# Sorting a list of lists in python

I have a list of lists (can't be tuples since I have to generate it dynamically) and it is structured as o list of lists of one int and one float Like so:

[[1,1.0345],[2,5.098],[3,4.89],[2,5.97]]


I want to get it sorted but I have only managed to get the built in sorting function to sort it by the first element of the lists or not do anything, but I need to sort them by the second element of the list and I don't want to implement my own sorting function. So an example of what I would want is:

[[1,1.0345],[3,4.89],[2,5.098],[2,5.97]]


Could someone tell me how to get one of the built in sorting functions to do this?

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Pass the key argument.

L.sort(key=operator.itemgetter(1))

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this worked thanks. – user381261 Mar 5 '11 at 2:26
I don't think I've used sort since we got sorted. But operator.itemgetter is better than writing your own lambda. – oylenshpeegul Mar 5 '11 at 2:40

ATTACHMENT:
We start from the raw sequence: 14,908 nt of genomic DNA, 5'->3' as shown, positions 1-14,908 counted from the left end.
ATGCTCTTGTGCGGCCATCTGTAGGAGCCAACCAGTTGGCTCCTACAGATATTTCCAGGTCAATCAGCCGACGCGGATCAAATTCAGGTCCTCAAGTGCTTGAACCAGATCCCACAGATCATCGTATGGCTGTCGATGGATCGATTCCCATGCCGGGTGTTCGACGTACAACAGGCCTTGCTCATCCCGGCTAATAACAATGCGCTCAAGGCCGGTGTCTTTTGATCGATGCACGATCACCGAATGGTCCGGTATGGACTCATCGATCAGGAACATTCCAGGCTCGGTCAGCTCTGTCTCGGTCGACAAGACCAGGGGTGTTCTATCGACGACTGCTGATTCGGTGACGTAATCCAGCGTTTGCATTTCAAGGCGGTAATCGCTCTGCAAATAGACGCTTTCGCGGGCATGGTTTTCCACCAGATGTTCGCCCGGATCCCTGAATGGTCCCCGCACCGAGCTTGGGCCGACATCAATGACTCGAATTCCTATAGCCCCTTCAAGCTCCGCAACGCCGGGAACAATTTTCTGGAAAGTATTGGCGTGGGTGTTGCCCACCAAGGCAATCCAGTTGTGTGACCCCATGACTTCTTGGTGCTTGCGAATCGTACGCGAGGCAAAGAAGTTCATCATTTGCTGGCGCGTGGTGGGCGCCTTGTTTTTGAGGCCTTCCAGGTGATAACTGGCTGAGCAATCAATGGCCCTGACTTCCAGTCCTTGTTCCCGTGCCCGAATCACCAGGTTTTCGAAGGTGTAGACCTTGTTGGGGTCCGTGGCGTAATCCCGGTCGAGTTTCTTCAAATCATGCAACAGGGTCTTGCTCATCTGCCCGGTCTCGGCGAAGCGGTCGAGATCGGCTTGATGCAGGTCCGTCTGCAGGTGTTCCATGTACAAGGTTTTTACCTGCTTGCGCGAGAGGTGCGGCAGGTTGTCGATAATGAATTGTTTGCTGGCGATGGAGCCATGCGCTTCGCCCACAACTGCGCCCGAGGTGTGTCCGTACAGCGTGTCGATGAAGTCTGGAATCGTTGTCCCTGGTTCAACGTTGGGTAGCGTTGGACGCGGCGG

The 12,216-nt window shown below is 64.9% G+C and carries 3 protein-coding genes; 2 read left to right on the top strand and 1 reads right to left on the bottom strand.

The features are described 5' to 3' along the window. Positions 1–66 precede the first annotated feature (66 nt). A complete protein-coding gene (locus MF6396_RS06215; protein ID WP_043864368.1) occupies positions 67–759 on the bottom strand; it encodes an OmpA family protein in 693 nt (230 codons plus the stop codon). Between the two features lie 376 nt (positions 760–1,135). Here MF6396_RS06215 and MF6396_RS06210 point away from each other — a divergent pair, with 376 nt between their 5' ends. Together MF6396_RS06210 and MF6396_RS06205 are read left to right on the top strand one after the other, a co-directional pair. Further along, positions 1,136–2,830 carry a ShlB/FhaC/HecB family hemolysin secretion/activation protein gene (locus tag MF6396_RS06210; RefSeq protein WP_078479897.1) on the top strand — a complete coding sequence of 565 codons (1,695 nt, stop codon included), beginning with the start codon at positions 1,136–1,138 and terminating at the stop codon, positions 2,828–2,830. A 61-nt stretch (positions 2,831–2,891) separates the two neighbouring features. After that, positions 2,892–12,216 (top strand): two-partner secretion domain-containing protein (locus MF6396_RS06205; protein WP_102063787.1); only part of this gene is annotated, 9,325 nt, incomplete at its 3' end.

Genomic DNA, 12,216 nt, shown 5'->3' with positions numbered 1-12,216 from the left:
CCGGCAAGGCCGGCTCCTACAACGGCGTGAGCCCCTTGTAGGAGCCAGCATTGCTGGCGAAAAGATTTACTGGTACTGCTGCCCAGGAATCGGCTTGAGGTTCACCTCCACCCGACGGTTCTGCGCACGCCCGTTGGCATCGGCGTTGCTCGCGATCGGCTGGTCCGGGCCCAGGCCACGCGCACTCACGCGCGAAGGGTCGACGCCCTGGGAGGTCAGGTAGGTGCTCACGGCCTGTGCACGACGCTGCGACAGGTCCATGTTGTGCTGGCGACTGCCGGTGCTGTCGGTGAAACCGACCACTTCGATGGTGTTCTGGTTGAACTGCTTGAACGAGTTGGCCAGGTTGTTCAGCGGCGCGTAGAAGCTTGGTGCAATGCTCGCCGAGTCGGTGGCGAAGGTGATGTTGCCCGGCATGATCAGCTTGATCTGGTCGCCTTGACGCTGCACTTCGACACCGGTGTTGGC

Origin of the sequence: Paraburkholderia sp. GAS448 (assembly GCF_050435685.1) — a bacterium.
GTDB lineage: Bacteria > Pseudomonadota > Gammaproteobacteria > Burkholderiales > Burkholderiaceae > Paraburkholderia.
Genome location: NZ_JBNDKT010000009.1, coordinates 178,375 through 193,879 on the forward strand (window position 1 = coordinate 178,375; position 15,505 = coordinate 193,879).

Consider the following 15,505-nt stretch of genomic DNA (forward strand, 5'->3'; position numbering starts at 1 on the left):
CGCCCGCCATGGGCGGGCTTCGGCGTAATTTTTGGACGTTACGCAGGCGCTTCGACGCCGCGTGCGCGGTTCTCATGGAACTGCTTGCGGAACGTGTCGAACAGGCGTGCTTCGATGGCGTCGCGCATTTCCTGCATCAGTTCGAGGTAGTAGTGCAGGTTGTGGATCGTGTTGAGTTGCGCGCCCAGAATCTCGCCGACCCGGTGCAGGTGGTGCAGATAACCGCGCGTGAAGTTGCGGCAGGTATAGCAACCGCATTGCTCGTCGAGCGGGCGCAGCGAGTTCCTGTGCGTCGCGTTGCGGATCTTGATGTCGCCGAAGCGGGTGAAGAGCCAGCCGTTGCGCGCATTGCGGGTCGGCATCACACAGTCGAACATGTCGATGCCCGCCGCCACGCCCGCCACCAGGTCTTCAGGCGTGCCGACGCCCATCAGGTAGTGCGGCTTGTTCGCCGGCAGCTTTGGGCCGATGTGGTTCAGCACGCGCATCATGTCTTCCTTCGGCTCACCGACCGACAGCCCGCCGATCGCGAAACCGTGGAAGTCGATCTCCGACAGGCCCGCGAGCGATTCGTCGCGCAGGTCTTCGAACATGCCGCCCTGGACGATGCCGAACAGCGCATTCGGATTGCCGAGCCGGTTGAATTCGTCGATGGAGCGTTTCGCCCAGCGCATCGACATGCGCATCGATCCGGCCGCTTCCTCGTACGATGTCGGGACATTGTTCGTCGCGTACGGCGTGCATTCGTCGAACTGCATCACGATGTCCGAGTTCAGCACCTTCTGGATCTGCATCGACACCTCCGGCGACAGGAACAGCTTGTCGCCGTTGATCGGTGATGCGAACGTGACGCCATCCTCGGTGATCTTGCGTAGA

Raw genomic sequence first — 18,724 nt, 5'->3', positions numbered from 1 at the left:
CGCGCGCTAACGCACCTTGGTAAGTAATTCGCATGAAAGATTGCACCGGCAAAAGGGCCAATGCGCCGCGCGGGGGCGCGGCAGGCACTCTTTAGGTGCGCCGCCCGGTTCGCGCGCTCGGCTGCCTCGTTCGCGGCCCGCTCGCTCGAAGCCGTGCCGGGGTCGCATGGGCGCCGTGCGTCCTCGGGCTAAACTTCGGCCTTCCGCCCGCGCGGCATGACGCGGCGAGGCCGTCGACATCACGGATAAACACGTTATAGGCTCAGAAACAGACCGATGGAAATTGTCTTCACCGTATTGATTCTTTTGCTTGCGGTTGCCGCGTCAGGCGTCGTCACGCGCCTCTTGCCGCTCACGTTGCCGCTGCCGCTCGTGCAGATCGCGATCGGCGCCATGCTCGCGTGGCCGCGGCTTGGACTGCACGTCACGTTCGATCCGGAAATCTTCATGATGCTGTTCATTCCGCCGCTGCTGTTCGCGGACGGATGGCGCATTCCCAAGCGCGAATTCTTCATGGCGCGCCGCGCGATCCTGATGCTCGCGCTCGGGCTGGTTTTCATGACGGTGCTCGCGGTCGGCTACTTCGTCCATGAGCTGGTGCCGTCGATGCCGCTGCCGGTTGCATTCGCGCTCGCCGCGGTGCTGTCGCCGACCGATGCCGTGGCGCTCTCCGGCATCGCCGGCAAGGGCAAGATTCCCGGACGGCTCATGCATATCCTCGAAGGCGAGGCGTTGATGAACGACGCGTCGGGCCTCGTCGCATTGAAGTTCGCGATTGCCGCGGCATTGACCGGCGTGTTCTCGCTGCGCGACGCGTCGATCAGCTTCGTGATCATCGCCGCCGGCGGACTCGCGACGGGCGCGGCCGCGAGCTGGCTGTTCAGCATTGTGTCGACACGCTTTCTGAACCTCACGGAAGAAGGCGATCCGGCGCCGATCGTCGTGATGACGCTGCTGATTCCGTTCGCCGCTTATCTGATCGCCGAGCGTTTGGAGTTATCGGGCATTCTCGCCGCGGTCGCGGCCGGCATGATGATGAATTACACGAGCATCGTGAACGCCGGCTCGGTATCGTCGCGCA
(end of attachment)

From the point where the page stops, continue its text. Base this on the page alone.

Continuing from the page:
@oylenshpeegul: I'm genuinely curious. Why is operator.itemgetter superior? My instinct is to write the lambda. It's shorter, more general-purpose, and doesn't require an import of a module I seldom use. itemgetter seems to be 30% faster or so, I admit, but it's unlikely this'll be a bottleneck in real code. – DSM Mar 5 '11 at 3:12
well I actually have to sort a list of numbers I parsed out of a file with 1.8 mil entries so the 30% speed up is appreciated in my case. – user381261 Mar 5 '11 at 3:19
>>> l = [[1,1.0345],[2,5.098],[3,4.89],[2,5.97]]
>>> l.sort(key=lambda x: x[1])
>>> l
[[1, 1.0345], [3, 4.8899999999999997], [2, 5.0979999999999999], [2, 5.9699999999999998]]

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How about using they key parameter of sorted...

sorted_list = sorted([[1,1.0345],[3,4.89],[2,5.098],[2,5.97]], key=lambda x: x[1])


This tells python to sort the list of lists using the item at index 1 of each list as the key for the compare.

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I tried that and it gave me back the list unsorted. – user381261 Mar 5 '11 at 2:23
That is because sorted returns a new list. Built-in .sort sorts the existing list. – Senthil Kumaran Mar 5 '11 at 2:25
@user: thank Senthil, I didn't realize that might not be understood. – Andrew White Mar 5 '11 at 2:27
Yeah sorry, I'm still kindda new to python and I'm used to C++ where these functions usually modify the object rather than returning a different one. – user381261 Mar 5 '11 at 3:17